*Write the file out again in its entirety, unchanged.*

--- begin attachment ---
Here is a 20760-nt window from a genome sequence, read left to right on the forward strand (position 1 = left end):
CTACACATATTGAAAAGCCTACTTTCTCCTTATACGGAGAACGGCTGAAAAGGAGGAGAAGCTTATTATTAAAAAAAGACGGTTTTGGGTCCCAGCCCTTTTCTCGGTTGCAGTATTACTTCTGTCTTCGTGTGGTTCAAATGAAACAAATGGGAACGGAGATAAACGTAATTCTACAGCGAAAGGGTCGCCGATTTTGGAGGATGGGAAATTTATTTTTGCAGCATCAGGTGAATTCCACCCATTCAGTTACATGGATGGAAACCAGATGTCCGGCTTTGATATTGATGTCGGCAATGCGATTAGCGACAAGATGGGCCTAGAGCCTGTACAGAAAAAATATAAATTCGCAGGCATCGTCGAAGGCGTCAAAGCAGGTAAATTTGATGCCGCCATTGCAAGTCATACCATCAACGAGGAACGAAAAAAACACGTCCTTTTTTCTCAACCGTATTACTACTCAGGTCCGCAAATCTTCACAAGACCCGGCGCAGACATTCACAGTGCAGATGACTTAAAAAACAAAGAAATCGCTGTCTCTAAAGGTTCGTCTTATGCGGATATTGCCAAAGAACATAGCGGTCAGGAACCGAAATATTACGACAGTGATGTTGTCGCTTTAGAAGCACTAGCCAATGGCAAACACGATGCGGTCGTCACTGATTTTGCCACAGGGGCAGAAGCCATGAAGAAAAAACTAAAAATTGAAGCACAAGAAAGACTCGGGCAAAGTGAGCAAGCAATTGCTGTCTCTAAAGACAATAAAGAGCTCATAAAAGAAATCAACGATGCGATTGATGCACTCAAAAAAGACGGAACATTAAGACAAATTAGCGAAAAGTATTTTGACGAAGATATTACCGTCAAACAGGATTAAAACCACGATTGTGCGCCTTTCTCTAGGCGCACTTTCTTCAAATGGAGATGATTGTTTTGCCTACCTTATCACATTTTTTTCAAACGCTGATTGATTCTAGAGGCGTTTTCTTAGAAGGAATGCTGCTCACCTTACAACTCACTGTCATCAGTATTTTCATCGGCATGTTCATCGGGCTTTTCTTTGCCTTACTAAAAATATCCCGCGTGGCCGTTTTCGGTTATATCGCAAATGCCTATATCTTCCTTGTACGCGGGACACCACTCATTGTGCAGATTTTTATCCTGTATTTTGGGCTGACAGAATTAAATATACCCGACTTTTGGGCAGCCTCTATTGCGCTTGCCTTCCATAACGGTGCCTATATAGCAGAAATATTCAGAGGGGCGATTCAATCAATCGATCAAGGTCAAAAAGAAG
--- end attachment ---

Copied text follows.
Here is a 20760-nt window from a genome sequence, read left to right on the forward strand (position 1 = left end):
CTACACATATTGAAAAGCCTACTTTCTCCTTATACGGAGAACGGCTGAAAAGGAGGAGAAGCTTATTATTAAAAAAAGACGGTTTTGGGTCCCAGCCCTTTTCTCGGTTGCAGTATTACTTCTGTCTTCGTGTGGTTCAAATGAAACAAATGGGAACGGAGATAAACGTAATTCTACAGCGAAAGGGTCGCCGATTTTGGAGGATGGGAAATTTATTTTTGCAGCATCAGGTGAATTCCACCCATTCAGTTACATGGATGGAAACCAGATGTCCGGCTTTGATATTGATGTCGGCAATGCGATTAGCGACAAGATGGGCCTAGAGCCTGTACAGAAAAAATATAAATTCGCAGGCATCGTCGAAGGCGTCAAAGCAGGTAAATTTGATGCCGCCATTGCAAGTCATACCATCAACGAGGAACGAAAAAAACACGTCCTTTTTTCTCAACCGTATTACTACTCAGGTCCGCAAATCTTCACAAGACCCGGCGCAGACATTCACAGTGCAGATGACTTAAAAAACAAAGAAATCGCTGTCTCTAAAGGTTCGTCTTATGCGGATATTGCCAAAGAACATAGCGGTCAGGAACCGAAATATTACGACAGTGATGTTGTCGCTTTAGAAGCACTAGCCAATGGCAAACACGATGCGGTCGTCACTGATTTTGCCACAGGGGCAGAAGCCATGAAGAAAAAACTAAAAATTGAAGCACAAGAAAGACTCGGGCAAAGTGAGCAAGCAATTGCTGTCTCTAAAGACAATAAAGAGCTCATAAAAGAAATCAACGATGCGATTGATGCACTCAAAAAAGACGGAACATTAAGACAAATTAGCGAAAAGTATTTTGACGAAGATATTACCGTCAAACAGGATTAAAACCACGATTGTGCGCCTTTCTCTAGGCGCACTTTCTTCAAATGGAGATGATTGTTTTGCCTACCTTATCACATTTTTTTCAAACGCTGATTGATTCTAGAGGCGTTTTCTTAGAAGGAATGCTGCTCACCTTACAACTCACTGTCATCAGTATTTTCATCGGCATGTTCATCGGGCTTTTCTTTGCCTTACTAAAAATATCCCGCGTGGCCGTTTTCGGTTATATCGCAAATGCCTATATCTTCCTTGTACGCGGGACACCACTCATTGTGCAGATTTTTATCCTGTATTTTGGGCTGACAGAATTAAATATACCCGACTTTTGGGCAGCCTCTATTGCGCTTGCCTTCCATAACGGTGCCTATATAGCAGAAATATTCAGAGGGGCGATTCAATCAATCGATCAAGGTCAAAAAGAAG